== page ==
Dana Lu Blessing
This story will give you the chills.
At the end of this story, it gives you two
I think you will figure out what option I chose.
A cold March wind danced around the dead of
night in Dallas as the doctor walked into the
small hospital room of Diana Blessing. Still
groggy from surgery, her husband David held her
hand as they braced themselves for the latest
news. That afternoon of March 10, 1991,
complications had forced Diana, only 24 weeks
pregnant, to undergo an emergency Caesarean to
deliver the couple's new daughter Dana Lu
Blessing. At 12" long and weighing only one
pound and nine ounces, they already knew she was
perilously premature. Still, the doctor's soft
words dropped like bombs. "I don't think she's
going to make it," he said, as kindly as he
could. "There's only a 10 percent chance she
will make it through the night, and even then,
if by some slim chance she does make it, her
future could be a very cruel one". Numb with
disbelief David and Diana listened as the doctor
described the devastating problems Dana would
likely face if she survived.
She would never walk, she would never talk, and
she would probably be blind, and she would
certainly be prone to other catastrophic
conditions from cerebral palsy to complete mental
retardation, and on and on.
"No! No," was all Diana could say. She and
David, with their 5-year-old son Dustin, had
long dreamed of the day they would have a
daughter to become a family of four. Now, within
a matter of hours, that dream was slipping away.
Through the dark hours of morning as Dana held
onto life by the thinnest thread, Diana slipped
in and out of sleep, growing more and more
determined that her tiny daughter would live,
and live to be a healthy, happy young girl.
But David, fully awake and listening to
additional dire details of their daughters
chances of ever leaving the hospital alive, much
less healthy, knew he must confront his wife
with the inevitable. David walked in and said
that we needed to talk about making funeral
Diana remembers she felt so bad for him because
he was doing everything trying to include me in
what was going on, but I just wouldn't listen, I
couldn't listen. I said
"No, this is not going to
happen, no way! I don't care what the doctors
say. Dana is not going to die! One day she will
be just fine, and she will be coming home with
As if willed to live by Diana's determination,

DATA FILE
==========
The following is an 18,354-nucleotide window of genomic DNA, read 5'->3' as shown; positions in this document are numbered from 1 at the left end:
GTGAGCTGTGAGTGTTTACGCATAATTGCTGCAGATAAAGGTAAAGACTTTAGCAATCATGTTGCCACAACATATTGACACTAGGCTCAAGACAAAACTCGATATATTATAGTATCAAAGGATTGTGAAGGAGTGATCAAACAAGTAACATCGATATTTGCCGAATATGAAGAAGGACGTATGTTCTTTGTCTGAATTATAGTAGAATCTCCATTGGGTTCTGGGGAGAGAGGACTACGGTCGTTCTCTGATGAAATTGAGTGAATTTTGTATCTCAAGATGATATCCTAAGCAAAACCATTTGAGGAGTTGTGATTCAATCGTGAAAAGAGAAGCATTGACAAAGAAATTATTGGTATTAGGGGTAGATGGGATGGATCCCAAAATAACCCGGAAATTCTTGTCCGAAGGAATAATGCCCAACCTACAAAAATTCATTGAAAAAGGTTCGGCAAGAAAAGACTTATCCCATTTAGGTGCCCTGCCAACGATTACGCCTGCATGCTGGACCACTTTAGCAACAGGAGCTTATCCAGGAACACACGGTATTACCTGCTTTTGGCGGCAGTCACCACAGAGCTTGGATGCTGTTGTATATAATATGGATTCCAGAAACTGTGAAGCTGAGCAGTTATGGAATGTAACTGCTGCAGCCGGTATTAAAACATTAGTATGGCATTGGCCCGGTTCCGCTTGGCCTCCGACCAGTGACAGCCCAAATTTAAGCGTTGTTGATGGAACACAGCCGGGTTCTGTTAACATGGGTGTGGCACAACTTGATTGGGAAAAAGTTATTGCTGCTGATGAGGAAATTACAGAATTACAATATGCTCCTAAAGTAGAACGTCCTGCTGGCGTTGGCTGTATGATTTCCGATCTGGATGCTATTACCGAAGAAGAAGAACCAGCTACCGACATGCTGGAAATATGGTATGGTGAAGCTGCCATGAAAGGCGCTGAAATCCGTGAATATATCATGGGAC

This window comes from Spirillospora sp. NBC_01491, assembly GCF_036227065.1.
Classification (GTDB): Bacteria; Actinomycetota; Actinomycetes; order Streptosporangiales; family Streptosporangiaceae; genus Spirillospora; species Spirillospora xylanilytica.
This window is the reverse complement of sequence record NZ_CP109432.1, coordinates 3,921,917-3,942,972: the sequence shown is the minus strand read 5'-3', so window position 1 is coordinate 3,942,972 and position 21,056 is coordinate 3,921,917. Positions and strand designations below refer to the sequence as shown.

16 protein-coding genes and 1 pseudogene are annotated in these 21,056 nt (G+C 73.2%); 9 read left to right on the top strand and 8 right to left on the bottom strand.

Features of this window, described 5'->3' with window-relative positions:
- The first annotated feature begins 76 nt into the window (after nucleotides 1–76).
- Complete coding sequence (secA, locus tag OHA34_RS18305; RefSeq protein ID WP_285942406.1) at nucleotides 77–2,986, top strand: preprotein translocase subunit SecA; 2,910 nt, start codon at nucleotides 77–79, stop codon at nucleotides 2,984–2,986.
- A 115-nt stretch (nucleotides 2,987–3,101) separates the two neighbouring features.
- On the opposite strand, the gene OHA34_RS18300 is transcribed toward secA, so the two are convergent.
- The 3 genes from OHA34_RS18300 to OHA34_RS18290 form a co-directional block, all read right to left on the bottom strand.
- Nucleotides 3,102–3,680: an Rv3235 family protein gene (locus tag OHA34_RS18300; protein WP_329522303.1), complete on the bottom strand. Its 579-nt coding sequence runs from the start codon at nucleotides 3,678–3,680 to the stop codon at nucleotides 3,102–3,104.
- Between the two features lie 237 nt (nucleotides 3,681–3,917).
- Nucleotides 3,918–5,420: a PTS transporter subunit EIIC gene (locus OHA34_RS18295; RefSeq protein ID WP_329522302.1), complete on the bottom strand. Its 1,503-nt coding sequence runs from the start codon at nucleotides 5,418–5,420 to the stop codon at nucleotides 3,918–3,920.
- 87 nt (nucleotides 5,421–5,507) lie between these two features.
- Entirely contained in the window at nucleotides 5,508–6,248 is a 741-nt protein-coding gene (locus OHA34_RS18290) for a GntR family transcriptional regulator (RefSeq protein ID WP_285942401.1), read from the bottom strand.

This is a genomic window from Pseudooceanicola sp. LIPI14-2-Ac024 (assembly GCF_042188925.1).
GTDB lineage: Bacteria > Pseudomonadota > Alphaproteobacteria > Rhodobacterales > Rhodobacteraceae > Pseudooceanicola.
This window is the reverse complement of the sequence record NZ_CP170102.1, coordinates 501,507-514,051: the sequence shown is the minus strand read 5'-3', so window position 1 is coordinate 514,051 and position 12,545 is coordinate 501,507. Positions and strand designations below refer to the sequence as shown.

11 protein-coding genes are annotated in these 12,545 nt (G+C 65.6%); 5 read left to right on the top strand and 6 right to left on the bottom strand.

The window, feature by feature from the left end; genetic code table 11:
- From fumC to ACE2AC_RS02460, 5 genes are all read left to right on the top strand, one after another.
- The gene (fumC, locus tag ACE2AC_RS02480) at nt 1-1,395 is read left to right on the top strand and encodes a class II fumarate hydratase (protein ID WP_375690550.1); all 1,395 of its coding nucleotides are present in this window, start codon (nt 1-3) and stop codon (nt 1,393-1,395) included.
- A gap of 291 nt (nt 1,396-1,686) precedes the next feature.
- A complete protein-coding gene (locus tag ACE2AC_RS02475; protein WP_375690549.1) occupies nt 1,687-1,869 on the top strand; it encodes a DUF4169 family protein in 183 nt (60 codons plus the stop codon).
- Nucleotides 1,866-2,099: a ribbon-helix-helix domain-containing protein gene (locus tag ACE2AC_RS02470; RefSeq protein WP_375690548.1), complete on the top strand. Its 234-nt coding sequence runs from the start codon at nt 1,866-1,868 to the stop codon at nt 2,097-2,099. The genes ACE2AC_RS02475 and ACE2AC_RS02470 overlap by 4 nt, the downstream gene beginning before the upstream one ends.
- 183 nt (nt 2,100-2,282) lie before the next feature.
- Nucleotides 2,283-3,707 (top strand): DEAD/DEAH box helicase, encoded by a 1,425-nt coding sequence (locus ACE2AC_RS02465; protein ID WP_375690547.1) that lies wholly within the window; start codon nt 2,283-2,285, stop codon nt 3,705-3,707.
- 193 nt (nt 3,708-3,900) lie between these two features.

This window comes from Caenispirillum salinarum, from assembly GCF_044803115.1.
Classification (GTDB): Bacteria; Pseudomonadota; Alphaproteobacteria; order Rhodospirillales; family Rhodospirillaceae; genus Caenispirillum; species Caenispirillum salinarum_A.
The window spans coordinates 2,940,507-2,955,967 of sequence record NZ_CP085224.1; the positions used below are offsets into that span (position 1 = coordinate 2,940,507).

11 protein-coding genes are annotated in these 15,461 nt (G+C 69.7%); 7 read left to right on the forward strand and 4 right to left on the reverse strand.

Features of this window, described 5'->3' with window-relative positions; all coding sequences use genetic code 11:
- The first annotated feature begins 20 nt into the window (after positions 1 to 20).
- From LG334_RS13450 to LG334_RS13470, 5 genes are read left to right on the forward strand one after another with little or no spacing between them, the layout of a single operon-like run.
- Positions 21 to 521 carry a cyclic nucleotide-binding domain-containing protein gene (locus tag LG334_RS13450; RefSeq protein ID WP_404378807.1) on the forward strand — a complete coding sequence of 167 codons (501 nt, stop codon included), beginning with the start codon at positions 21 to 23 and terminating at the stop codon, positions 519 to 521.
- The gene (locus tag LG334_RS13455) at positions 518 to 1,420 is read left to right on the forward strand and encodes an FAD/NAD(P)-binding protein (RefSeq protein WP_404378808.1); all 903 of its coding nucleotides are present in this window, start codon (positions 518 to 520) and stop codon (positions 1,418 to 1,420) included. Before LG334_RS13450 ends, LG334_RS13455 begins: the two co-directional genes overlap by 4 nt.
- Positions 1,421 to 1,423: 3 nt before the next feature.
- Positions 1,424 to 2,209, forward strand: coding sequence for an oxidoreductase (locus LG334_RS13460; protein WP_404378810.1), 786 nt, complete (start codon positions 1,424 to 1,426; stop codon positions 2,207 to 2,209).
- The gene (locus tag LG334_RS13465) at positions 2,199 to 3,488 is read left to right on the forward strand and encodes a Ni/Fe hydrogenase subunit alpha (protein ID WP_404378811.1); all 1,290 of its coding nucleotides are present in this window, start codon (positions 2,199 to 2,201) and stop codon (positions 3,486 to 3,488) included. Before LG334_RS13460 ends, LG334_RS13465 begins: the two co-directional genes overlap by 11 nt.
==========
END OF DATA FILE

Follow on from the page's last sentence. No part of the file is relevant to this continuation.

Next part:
Dana clung to life hour after hour, with the
help of every medical machine and marvel her
minature body could endure. But as those first
days passed, a new agony set in for David and
Diana. Because Dana's underdeveloped nervous
system was essentially raw, the lightest kiss or
caress only intensified her discomfort, so they
couldn't even cradle their tiny baby girl
against their chests to offer the strength of
their love. All they could do, as Dana struggled
alone beneath the ultraviolet light in the
tangle of tubes and wires, was to pray that God
would stay close to their little girl.
There was never a moment when Dana suddenly grew
stronger. But as the weeks went by, she did
slowly gain an ounce of weight here and an ounce
of strength there. At last, when Dana turned two
months old, her parents were able to hold her in
their arms for the very first time. And two
months later though doctors continued to gently
but grimly warn that her chances of surviving,
much less living any kind of
normal life, were
next to zero.
Dana went home from the hospital, just as her
mother had predicted. Today, five years later,
Dana is a petite but feisty young girl with
glittering gray eyes and an un-quenchable zest
for life. She shows no signs, whatsoever of any
mental or physical impairment. Simply, she is
everything a little girl can be and more, but
that happy ending is far from the end of her
One blistering afternoon in the summer of 1996
near her home in Irving, Texas, Dana was sitting
in her mothers lap in the bleachers of a local
ball park where her brother Dustin's baseball
team was practicing. As always, Dana was
chattering nonstop with her mother and several
other adults sitting nearby when she suddenly
fell silent. Hugging her arms across her chest,
little Dana asked, "Do you smell that?" Smelling
the air and detecting the approach of a
thunderstorm, Diana replied, "Yes, it smells
Dana closed her eyes and again asked, "Do you
smell that?" Once again, her mother replied,
"Yes, I think we're about to get wet, it smells
like rain." Still caught in the moment, Dana
shook her head, patted her thin shoulders with
her small hands and loudly announced, "No, it
smells like Him. It smells like God when you lay
your head on His chest."
Tears blurred Diana's eyes as Dana then happily
hopped down to play with the other children.
Before the rains came, her daughters words
confirmed what Diana and all of the members of
the extended Blessing family
had known, at least
in their hearts, all along. During those long
days and nights of her first two months of her
life, when her nerves were too sensitive for
them to touch her, God was holding Dana on His
chest and it is His loving scent that she
remembers so well.
You now have one of two choices. You can either
pass this on and let other people catch the
chills like you did or you can delete it and act
like it didn't touch your heart like it did
IT'S YOUR CALL!
"I can do all things in Him who strengthens me."
I would like to dedicate this page to my good
friend, Ralph. Thank you my precious friend for
sharing such an uplifting story of Gods Love &
Sometimes we just don't trust God enough! What
is wrong with us? As Dick would say, we need to
wake up and smell the salt........
Our God is ever faithful and ever
God Bless You All & Much Love..........
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